True, but the 50 Mt design weighed 27 tonnes and the drop plane had to be stripped down to carry it, so the 100 Mt design (which would have been a few tonnes heavier) would have been too large for the plane to carry.

  73. Scott B

    @70 myth buster: Of course war is sometimes needed. How do we as citizens that are supposed to be responsible for our government and elect the right representatives supposed to determine when it’s needed though? We just got drug into a long bloody (at least for Iraqis) war based on claims from the government that appear to be wrong. We were also drug into a long bloody war in Vietnam over an alleged attack that may not have happened. Fact is, we can’t determine when wars are justified. Most information is classified until well after it matters.

  74. Scott B wrote:

    We were also drug into a long bloody war in Vietnam over an alleged attack that may not have happened.

    Sir, you are confusing an incident that provided the impetus for the USA to up hold its treaty obligations under SEATO. The USA was a signatory to that treaty; the Viet Cong were waging an aggressive campaign: supplied by North Vietnam; supplied by the USSR.

    That war was a validation of Kennan’s hypothesis(google “the long telegram”). The Soviets might have won the battle, but we- the West- won the war.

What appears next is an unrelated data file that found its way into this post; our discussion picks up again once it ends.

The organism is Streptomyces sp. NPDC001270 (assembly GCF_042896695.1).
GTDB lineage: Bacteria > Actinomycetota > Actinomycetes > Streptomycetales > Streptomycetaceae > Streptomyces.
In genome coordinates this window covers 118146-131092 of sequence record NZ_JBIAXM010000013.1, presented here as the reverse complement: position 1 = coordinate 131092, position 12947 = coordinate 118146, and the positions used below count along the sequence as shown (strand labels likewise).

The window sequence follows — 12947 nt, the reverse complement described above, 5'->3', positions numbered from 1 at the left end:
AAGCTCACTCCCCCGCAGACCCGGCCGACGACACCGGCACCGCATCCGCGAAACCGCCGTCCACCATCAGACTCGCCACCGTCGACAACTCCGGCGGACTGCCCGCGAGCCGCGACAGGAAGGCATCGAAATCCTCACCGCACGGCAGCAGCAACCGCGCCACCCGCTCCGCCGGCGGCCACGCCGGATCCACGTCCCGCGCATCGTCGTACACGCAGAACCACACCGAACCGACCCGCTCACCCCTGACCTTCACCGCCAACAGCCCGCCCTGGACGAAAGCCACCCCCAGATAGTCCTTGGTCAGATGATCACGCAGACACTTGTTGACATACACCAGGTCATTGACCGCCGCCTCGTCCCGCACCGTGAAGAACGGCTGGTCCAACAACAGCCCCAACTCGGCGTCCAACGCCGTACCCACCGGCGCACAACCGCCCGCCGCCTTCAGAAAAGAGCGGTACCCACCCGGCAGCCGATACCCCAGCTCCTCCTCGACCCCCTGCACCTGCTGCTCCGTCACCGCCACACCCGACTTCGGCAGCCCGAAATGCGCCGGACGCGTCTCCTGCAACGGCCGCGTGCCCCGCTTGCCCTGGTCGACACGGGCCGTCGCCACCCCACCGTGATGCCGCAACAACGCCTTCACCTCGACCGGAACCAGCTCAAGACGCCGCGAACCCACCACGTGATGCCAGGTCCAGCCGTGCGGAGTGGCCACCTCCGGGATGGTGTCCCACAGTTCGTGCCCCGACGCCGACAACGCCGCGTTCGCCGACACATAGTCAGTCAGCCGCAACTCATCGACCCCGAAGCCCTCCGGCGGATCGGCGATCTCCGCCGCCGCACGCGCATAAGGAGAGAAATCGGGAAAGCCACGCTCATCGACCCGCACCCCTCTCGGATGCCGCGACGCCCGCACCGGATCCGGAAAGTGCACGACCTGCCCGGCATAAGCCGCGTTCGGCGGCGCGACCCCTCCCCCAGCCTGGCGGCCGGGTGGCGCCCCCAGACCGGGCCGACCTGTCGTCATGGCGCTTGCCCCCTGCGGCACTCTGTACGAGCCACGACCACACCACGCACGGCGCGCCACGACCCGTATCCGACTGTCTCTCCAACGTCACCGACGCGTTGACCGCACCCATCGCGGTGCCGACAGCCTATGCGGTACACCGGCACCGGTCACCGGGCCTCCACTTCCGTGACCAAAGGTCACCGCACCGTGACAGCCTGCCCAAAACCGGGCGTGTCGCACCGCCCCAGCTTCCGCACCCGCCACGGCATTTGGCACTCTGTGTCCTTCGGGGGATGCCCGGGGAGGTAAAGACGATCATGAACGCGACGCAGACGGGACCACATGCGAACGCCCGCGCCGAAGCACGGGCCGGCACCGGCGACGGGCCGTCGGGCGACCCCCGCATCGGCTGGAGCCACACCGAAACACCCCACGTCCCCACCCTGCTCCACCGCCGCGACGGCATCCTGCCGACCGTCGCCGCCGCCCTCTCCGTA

75. To Dr. Plaitt: Sir, I would suggest Churchill’s “The Second World War”…
    Before I read it, I was a pacifist, now, I am a realist!

  76. I loved the video at the end, even if they did leave out the Israeli’s tests (yeah, the Iranians aren’t the only radical religious country in that area with nukes which might be in violation of the IAEA).

  77. HardThing

    “There is a tide in the affairs of men.
    Which, taken at the flood, leads on to fortune;
    Omitted, all the voyage of their life
    Is bound in shallows and in miseries.
    On such a full sea are we now afloat,
    And we must take the current when it serves,
    Or lose our ventures.”

  78. Themos Tsikas
  79. Dave

    If there was such a strong EMP, I’m surprised there’s video of the event. I would have expected the camera taking the video to have suffered damage. Was this an older-school hand-crank camera? My guess is no, but that might answer the question.